Government shutdown prompts talk of immigration


Mikaela Ponce

On December 22, 2018, President Trump ordered a partial government shutdown over border protection. It is into its third week, slowing down government services and leaving around 800,000 workers to go on without pay (  

This shutdown occurred over a disagreement on funding for the wall, something that has become one of President Trump’s major concerns after hearing about the South American caravan that is headed for America.  

The caravan formed in Honduras, El Salvador, and Guatemala, and right now scientists predict there are around 7,200 people comprising it ( These people are fleeing extreme poverty, high crime and gang violence, and political turmoil.  

In Guatemala, 53.9% of the population is living below the poverty line, with 23% of the population living in extreme poverty ( ½ of kids under the age of 5 are malnourished, one of the highest rates in the world ( Crime is also high, being ranked top 10-25 most dangerous countries in the world ( In 2017 there were 1,200 reports of theft and assault, 4,400 homicides, 5,200 aggravated assaults, and over 2,900 missing persons ( Narco-trafficking activity, gang violence, and defective and corrupt law enforcement seem to be accountable for this high murder rate (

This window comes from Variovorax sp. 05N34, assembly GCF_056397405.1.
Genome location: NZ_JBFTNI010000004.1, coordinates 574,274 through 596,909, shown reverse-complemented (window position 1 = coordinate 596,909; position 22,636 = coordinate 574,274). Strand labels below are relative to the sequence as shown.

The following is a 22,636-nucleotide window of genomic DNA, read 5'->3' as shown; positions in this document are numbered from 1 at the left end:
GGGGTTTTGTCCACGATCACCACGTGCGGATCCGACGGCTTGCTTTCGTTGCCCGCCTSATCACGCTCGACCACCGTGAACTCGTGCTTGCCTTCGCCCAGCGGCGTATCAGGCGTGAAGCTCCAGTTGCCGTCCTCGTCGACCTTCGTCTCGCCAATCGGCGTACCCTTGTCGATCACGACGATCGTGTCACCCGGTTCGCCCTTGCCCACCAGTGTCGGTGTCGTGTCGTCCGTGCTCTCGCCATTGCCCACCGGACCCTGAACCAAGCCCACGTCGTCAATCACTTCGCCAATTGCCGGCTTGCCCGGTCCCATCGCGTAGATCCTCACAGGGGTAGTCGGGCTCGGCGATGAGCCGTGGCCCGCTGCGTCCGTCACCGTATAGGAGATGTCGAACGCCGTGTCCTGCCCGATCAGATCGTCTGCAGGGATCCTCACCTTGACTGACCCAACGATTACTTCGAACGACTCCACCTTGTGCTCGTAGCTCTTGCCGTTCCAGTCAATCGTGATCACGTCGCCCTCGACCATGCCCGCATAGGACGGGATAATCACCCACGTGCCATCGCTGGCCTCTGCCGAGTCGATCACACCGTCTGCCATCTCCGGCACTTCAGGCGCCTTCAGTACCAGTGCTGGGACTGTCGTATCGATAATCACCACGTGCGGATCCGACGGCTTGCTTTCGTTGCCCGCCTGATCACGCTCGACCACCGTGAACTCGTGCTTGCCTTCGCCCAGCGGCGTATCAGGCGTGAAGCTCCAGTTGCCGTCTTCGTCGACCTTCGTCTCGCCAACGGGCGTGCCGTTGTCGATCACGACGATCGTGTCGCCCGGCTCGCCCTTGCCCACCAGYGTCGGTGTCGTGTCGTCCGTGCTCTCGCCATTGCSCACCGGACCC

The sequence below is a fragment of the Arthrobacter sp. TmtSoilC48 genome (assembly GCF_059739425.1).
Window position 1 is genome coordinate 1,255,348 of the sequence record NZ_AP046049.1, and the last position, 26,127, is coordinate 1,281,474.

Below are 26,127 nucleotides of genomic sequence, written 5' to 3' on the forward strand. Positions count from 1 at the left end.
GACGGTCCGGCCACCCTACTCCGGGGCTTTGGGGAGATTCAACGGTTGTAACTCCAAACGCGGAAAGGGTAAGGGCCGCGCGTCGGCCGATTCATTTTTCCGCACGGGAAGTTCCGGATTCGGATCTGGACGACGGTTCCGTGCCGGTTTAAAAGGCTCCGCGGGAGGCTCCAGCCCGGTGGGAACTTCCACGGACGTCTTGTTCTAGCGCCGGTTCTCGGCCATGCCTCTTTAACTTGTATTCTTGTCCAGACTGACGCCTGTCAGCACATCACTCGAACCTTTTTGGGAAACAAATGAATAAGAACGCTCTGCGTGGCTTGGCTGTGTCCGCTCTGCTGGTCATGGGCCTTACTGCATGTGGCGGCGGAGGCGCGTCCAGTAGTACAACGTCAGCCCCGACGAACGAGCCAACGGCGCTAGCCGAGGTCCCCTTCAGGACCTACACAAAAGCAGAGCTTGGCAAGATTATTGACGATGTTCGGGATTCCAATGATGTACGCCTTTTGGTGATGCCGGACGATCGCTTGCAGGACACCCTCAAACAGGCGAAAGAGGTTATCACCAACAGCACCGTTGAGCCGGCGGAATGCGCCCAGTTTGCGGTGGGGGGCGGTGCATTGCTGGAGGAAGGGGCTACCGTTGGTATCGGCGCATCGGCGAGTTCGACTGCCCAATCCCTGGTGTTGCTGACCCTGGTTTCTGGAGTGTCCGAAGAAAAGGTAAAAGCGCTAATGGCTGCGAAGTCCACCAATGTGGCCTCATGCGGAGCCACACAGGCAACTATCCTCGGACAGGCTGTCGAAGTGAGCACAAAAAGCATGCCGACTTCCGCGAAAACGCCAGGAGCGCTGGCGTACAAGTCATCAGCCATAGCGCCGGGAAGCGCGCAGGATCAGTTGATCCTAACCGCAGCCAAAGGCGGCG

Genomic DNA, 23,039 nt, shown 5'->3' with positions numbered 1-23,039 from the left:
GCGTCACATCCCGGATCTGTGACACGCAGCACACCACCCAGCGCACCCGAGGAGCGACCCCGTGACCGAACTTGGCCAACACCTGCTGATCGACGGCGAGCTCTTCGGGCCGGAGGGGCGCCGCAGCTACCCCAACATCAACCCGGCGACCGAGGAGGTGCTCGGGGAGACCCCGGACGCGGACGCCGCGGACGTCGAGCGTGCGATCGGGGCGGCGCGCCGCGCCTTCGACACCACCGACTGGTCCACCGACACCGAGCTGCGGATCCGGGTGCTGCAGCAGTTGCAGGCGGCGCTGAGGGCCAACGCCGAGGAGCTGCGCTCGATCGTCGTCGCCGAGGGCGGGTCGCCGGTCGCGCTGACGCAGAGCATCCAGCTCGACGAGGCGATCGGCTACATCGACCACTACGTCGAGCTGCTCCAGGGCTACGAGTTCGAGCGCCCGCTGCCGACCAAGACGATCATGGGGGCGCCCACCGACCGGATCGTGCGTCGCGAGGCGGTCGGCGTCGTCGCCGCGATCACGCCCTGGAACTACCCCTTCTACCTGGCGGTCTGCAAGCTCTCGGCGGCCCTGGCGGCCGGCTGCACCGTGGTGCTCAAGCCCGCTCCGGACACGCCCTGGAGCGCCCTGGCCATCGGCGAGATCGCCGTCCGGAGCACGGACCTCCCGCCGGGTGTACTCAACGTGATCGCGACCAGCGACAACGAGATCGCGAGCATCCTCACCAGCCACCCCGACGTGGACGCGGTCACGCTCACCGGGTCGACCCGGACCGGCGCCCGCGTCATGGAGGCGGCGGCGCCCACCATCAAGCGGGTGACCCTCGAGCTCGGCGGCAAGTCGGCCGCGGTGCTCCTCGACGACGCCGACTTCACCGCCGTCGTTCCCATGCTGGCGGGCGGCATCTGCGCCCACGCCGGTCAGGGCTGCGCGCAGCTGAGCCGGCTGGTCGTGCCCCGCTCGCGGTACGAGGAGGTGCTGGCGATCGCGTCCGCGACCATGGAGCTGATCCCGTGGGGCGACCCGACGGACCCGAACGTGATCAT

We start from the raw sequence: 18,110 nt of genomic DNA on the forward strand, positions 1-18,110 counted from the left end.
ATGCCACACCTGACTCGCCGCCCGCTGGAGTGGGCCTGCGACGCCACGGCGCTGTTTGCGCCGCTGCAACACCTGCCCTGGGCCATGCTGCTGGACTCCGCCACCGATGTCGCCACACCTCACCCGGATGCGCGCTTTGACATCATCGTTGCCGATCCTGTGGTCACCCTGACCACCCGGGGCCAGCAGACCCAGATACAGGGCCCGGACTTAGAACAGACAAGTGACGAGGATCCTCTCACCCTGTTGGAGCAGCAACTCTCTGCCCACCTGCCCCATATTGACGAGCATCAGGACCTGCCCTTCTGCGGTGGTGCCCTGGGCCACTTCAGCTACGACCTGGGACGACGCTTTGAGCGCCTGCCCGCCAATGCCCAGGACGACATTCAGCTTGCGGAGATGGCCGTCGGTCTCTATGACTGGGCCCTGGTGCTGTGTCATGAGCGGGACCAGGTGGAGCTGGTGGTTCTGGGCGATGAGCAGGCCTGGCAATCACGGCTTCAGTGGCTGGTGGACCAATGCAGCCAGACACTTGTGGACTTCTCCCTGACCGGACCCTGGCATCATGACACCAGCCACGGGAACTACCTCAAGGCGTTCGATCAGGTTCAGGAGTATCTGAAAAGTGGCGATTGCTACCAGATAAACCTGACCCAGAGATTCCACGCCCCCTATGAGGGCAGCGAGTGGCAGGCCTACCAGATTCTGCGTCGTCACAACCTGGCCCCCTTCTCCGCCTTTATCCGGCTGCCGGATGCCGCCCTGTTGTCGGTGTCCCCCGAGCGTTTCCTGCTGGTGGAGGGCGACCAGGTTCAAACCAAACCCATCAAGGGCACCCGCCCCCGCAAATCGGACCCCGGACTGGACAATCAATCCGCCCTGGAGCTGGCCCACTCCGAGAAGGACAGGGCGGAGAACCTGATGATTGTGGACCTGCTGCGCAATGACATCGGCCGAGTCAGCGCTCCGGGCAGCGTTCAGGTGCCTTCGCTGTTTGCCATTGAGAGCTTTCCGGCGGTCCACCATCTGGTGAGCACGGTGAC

The people of Honduras and El Salvador are also in a similar situation, with some of the highest poverty and crime rates in the world. “Honduras is one of the poorest countries in Latin America and has one of the world’s highest murder rates.” –CIA Factbook. 

While President Trump has threatened the caravan by trying to build the wall, and saying he will send the military down to the border, he fails to realize why his threats aren’t working. These people will come no matter what because they have no other option. “They’re not gonna go back, there’s nothing there for them. They will either die in their home country or die trying to get out, for that slight chance that they might be able to have a better life.” –undisclosed source.